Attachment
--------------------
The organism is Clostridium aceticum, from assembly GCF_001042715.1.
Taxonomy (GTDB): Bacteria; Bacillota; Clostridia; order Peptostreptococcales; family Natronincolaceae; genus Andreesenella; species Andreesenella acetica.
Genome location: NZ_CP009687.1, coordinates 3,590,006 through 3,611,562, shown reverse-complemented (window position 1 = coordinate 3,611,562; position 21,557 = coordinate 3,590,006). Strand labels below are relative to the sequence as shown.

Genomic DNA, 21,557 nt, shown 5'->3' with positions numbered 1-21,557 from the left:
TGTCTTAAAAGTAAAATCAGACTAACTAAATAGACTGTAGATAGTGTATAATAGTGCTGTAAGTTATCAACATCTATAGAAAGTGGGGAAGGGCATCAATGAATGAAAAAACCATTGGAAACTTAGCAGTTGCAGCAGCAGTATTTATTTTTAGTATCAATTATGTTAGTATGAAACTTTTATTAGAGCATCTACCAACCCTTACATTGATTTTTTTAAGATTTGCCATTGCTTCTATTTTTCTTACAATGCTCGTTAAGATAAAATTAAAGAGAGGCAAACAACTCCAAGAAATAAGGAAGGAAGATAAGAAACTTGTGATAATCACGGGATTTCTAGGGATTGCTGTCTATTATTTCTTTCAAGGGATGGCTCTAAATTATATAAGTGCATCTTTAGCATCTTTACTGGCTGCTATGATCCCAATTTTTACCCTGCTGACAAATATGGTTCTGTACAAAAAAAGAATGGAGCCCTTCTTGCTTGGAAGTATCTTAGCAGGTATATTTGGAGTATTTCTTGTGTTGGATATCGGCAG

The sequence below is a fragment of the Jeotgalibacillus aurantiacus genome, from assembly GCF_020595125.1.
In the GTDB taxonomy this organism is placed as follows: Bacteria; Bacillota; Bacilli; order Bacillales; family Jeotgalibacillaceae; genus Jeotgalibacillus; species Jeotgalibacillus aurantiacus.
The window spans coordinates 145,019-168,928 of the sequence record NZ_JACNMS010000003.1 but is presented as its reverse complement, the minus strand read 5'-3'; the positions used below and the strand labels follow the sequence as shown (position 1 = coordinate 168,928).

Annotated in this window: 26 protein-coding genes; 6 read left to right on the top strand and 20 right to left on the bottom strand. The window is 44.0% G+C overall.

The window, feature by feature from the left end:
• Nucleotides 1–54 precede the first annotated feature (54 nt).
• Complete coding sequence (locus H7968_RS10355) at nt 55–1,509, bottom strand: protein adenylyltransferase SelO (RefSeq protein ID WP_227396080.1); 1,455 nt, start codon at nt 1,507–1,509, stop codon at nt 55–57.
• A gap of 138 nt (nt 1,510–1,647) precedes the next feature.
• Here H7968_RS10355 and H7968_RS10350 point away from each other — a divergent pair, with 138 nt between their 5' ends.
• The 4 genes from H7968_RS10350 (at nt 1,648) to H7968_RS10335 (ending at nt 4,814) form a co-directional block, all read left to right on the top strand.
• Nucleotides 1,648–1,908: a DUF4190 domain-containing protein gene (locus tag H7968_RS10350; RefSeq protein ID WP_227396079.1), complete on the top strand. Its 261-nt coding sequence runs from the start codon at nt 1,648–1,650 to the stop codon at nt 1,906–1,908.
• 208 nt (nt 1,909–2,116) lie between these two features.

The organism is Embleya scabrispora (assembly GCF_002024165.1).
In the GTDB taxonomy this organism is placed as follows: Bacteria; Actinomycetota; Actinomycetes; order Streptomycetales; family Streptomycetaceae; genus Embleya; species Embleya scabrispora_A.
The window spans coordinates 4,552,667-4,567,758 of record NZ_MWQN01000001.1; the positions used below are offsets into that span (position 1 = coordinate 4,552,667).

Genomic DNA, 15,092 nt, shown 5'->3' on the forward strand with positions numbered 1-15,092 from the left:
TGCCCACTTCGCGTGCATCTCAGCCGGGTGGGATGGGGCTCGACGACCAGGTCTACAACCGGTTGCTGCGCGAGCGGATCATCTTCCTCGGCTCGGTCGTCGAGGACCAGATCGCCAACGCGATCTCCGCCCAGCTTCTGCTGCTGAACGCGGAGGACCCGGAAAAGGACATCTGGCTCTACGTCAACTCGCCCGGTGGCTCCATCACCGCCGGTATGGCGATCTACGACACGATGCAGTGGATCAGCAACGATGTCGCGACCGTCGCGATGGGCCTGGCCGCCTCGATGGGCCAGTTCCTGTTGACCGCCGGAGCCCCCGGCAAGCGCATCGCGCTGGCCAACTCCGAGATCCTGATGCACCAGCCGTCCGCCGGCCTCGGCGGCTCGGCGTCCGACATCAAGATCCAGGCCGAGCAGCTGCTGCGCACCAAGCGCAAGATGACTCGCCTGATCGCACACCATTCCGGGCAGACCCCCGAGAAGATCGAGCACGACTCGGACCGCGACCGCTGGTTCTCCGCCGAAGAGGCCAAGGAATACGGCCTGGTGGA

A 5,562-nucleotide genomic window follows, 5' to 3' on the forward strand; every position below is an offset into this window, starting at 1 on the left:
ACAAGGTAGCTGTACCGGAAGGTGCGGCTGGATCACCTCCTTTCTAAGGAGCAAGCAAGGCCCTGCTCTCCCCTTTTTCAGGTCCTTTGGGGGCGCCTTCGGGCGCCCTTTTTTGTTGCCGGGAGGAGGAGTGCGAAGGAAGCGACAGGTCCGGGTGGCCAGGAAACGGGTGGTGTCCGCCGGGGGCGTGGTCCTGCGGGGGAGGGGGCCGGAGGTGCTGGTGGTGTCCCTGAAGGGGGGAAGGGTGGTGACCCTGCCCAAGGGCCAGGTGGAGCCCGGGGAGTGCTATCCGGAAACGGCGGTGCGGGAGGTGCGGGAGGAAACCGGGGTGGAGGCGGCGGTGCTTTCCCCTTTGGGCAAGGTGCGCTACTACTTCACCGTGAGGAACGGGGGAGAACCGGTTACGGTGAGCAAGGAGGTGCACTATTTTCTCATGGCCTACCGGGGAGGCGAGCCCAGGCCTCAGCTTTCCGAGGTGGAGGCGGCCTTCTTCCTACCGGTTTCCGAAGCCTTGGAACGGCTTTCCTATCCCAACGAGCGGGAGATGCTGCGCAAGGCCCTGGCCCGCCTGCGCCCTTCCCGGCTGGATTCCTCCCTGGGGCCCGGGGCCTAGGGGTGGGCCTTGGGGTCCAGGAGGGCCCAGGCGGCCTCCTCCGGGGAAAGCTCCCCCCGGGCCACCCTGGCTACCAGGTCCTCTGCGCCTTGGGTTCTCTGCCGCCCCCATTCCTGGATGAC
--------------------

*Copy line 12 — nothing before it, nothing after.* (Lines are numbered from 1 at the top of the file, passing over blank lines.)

• Complete coding sequence (locus H7968_RS10355) at nt 55–1,509, bottom strand: protein adenylyltransferase SelO (RefSeq protein ID WP_227396080.1); 1,455 nt, start codon at nt 1,507–1,509, stop codon at nt 55–57.